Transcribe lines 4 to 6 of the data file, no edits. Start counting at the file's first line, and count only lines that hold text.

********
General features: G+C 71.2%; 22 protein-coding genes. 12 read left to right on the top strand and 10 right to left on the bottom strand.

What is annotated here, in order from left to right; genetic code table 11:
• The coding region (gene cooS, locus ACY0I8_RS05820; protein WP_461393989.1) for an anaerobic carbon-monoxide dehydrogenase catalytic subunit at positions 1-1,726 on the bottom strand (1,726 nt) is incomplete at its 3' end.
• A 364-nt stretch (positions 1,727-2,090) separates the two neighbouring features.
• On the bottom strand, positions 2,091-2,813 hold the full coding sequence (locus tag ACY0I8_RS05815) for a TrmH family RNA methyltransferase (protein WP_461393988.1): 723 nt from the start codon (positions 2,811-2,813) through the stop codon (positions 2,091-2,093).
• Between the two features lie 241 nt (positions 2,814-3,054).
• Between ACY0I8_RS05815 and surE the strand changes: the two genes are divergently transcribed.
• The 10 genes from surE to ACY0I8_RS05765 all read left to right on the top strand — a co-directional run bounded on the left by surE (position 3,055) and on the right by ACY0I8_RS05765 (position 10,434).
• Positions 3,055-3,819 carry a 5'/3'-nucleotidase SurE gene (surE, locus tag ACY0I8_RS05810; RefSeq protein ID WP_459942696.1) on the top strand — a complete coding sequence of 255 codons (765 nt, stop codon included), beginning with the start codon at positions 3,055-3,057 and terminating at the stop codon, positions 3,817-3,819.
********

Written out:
• A 364-nt stretch (positions 1,727-2,090) separates the two neighbouring features.
• On the bottom strand, positions 2,091-2,813 hold the full coding sequence (locus tag ACY0I8_RS05815) for a TrmH family RNA methyltransferase (protein WP_461393988.1): 723 nt from the start codon (positions 2,811-2,813) through the stop codon (positions 2,091-2,093).
• Between the two features lie 241 nt (positions 2,814-3,054).